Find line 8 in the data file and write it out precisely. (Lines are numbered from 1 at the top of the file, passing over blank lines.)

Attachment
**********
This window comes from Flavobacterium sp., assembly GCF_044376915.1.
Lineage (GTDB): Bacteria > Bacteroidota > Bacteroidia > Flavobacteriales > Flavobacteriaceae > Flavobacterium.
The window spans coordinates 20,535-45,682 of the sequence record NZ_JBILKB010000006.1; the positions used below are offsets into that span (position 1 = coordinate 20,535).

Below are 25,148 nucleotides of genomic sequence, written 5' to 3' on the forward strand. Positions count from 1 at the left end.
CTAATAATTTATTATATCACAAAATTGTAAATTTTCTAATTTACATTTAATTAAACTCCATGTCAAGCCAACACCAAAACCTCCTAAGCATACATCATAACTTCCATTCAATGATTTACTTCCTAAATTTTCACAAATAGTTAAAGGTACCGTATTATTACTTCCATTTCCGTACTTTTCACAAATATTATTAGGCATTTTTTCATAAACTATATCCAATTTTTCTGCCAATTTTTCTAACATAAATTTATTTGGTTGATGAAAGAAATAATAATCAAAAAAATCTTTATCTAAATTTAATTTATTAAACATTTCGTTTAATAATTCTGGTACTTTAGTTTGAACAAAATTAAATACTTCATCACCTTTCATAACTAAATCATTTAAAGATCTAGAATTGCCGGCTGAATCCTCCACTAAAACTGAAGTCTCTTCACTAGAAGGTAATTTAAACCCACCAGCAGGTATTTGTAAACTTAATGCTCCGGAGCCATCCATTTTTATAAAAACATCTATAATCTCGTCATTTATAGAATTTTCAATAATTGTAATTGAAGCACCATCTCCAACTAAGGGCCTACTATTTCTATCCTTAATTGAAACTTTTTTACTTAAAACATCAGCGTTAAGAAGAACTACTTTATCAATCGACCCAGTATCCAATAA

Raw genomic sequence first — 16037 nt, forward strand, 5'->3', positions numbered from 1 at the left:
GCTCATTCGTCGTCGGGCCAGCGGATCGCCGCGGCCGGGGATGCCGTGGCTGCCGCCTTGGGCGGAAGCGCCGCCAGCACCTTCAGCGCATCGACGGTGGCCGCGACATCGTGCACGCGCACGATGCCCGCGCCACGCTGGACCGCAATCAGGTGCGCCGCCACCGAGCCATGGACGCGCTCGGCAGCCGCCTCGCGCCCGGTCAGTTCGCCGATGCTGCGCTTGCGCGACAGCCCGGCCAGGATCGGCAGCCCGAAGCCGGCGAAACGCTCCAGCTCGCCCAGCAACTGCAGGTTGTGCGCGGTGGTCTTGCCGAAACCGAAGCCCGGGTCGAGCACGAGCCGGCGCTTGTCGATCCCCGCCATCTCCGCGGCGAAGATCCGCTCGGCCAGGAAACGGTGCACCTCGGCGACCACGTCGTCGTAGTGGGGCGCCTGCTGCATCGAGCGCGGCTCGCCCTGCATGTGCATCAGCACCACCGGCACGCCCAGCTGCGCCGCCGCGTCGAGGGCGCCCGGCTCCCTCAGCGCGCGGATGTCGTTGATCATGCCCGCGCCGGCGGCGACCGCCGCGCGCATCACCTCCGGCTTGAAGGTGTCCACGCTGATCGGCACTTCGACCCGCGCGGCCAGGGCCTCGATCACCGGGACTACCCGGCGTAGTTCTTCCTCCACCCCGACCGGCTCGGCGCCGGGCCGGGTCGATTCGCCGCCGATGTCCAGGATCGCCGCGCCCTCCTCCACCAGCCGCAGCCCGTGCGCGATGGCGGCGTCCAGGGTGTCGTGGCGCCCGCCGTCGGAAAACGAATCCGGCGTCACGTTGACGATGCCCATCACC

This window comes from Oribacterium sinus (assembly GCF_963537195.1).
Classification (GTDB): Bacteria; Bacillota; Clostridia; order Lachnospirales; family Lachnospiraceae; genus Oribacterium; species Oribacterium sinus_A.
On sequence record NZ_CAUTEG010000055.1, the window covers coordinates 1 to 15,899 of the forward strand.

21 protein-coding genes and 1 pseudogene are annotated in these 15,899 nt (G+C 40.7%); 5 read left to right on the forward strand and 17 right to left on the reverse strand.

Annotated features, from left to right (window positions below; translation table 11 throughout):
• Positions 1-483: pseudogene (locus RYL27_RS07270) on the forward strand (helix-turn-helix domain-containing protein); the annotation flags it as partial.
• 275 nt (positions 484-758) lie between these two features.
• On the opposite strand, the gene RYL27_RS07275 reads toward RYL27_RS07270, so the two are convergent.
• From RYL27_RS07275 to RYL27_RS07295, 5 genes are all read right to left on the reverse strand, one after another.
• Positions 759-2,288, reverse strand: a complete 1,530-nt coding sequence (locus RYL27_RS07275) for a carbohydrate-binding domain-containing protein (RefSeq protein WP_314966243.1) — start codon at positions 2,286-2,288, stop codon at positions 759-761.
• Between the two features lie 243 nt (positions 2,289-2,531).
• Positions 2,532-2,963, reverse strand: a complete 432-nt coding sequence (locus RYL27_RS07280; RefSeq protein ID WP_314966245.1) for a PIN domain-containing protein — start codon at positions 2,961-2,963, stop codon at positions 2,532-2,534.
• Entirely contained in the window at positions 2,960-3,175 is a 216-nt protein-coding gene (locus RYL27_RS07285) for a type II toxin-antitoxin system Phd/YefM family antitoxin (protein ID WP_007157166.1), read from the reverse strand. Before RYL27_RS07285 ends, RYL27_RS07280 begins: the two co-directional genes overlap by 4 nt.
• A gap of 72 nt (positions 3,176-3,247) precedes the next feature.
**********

This window comes from Oribacterium sinus (assembly GCF_963537195.1).